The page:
Load balancing

Sitefinity CMS can run in load balanced environment. You use a load balanced environment, commonly referred as web farm, to increase scalability, performance, or availability of an application.

The main components of a load-balanced setup are the load balancer and multiple server nodes that are hosting an application. The number of servers depends on the specific needs and parameters requirements, such as throughput and reliability. The load balancer’s main task is to dynamically decide which node processes the incoming requests. The decision is based on rules that are configurable and depend on the limitations of the applications that are being hosted.

PREREQUISITES:To use the load balancing scenarios your Sitefinity CMS license must include the Load balancing add-on. For more information about what your license includes, see Sitefinity CMS License overview for servers

All web servers participating in the setup must be accessible through http requests to one another because of the cache synchronization requirements mentioned above.

Sticky session is not required by Sitefinity's load balancing implementation.

Use of Sitefinity CMS in a load balanced environment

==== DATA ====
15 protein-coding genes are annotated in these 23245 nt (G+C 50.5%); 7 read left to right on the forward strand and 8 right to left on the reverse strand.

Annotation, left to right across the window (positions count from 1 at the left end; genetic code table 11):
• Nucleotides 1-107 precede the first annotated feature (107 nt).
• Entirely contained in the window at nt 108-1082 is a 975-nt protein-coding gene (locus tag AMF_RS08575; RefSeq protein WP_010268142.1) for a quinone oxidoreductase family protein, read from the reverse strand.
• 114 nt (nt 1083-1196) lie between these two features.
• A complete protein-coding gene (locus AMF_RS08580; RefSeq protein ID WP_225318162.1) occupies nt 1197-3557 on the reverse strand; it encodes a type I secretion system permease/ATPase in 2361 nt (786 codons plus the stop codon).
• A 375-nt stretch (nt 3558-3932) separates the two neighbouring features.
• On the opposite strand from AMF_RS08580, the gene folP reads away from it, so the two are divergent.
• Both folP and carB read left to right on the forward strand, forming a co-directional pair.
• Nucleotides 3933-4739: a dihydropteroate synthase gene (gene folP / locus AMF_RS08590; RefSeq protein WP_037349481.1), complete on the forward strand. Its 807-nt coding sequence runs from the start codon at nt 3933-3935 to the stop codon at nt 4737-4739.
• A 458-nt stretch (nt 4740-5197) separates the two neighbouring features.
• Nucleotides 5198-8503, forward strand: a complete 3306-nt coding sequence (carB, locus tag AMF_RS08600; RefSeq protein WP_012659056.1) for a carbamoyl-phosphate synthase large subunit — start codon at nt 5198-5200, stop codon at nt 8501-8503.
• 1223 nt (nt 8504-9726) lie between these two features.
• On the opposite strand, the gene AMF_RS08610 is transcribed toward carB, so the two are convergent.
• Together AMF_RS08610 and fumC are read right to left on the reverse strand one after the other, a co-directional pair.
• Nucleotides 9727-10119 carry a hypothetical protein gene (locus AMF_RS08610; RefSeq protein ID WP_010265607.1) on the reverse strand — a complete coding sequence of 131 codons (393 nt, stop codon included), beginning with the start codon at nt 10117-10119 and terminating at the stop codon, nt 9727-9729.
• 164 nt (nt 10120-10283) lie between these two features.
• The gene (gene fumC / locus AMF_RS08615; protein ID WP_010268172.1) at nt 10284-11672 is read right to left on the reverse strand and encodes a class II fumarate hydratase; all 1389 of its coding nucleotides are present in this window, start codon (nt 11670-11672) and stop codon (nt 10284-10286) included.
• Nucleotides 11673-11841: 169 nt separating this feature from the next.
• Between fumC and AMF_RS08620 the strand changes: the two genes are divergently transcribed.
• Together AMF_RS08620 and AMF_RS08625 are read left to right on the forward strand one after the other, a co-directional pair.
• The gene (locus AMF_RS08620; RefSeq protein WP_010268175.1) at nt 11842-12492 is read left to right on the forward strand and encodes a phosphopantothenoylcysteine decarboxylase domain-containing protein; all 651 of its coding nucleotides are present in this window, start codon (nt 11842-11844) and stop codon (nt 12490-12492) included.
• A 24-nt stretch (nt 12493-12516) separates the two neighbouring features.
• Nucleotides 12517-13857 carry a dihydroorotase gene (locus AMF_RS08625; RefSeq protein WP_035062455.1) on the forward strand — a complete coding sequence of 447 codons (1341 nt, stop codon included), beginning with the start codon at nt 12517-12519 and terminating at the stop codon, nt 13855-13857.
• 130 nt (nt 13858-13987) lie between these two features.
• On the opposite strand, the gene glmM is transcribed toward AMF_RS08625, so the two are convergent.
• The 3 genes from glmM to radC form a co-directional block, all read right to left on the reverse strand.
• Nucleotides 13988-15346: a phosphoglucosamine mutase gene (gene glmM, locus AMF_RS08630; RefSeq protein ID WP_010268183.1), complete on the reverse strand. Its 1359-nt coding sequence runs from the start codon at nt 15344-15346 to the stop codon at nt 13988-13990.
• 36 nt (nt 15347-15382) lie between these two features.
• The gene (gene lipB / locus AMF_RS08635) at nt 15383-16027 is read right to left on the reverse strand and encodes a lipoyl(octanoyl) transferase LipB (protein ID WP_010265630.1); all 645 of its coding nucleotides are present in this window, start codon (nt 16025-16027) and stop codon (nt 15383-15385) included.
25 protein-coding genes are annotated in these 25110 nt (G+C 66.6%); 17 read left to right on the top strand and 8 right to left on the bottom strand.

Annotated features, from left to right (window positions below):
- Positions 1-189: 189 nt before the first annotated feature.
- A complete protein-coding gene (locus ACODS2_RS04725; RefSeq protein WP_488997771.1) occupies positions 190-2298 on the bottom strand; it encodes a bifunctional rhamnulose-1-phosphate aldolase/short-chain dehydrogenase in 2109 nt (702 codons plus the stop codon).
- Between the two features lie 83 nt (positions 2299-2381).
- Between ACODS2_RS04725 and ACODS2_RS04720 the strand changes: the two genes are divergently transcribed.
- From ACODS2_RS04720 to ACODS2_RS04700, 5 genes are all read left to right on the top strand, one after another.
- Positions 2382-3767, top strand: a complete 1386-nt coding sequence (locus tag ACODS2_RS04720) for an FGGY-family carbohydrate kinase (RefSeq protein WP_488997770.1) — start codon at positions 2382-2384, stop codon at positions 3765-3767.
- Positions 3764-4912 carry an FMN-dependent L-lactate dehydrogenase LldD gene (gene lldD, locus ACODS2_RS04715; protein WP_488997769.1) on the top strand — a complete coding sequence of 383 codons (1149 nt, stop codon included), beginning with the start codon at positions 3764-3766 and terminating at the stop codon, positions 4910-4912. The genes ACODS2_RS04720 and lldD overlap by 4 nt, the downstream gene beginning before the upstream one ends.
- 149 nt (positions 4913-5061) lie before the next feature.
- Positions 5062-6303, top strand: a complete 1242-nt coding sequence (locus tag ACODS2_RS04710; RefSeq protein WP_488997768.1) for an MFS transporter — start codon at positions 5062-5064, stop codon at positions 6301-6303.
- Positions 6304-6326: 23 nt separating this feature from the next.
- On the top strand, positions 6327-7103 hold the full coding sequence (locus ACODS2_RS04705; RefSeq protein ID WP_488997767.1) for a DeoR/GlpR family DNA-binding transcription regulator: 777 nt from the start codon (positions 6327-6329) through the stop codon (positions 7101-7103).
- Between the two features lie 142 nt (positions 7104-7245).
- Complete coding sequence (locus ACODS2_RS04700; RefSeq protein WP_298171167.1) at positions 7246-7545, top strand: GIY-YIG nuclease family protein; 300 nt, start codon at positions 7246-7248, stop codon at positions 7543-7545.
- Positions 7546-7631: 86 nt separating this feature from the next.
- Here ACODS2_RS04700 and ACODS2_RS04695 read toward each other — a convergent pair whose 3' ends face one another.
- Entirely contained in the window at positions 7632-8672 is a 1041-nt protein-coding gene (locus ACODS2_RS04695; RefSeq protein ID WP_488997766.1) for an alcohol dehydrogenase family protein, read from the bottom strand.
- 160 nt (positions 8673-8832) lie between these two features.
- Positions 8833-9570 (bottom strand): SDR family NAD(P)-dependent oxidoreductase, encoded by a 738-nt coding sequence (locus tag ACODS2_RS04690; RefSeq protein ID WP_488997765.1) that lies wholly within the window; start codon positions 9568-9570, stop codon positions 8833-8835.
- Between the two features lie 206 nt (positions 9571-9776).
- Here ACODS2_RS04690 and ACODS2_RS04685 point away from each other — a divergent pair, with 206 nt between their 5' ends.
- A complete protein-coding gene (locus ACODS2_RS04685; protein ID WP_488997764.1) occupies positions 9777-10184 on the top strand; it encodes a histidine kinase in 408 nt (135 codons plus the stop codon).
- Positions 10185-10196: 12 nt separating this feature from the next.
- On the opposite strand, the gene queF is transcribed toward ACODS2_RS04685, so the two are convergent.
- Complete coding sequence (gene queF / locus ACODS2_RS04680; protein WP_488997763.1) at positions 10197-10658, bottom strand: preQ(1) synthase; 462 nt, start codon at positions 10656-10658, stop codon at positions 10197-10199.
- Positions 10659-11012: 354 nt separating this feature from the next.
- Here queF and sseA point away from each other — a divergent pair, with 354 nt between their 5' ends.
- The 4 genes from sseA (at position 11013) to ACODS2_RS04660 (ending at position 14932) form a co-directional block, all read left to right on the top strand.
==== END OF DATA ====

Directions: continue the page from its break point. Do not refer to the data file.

There are different available options that you can use to load balance the traffic to your Sitefinity CMS application. You must decide which setup to use after considering all application requirements.

Sitefinity CMS supports both software and hardware load balancers. When you use load balanced server architecture, you can have multiple Sitefinity CMS applications, which are hosted on multiple web servers that are serving requests to a single user. This means that, depending on the settings of the load balancer, a user can be redirected to a different application on each request. The output of this request, or the data constructing it, could be cached. Sitefinity CMS supports in memory storage of this cached content, this way each application has its own set of cached objects. This is why, when a user modifies cached data, all applications participating in the setup must be notified about this action. This is done by the application that is processing the request that changed the data. It issues HTTP requests to all applications participating in the setup, as shown on the diagram below. The notifications are sent in parallel and the invoking request is not waiting for their response.

The following screenshot is an example diagram of load balancing:

For more architecture and load balancing scenarios, see Reference: Architecture diagrams.

IMPORTANT: When you configure the load balancer, it is important to consider whether the requests will be sticky by IP, session or not. If required all requests grouped by a rule, like IP address, will always be sent to one of the nodes in the farm. Most often, this is limitation of one of the applications hosted on the farm that has in memory storage not synchronized to the other applications, like sessions or cache. Sitefinity CMS does not require any stickiness, but any dynamic module or implementation, or any other application can have such requirement. In this case, you must configure your web farm to require stickiness, which has disadvantages.

Was this article helpful?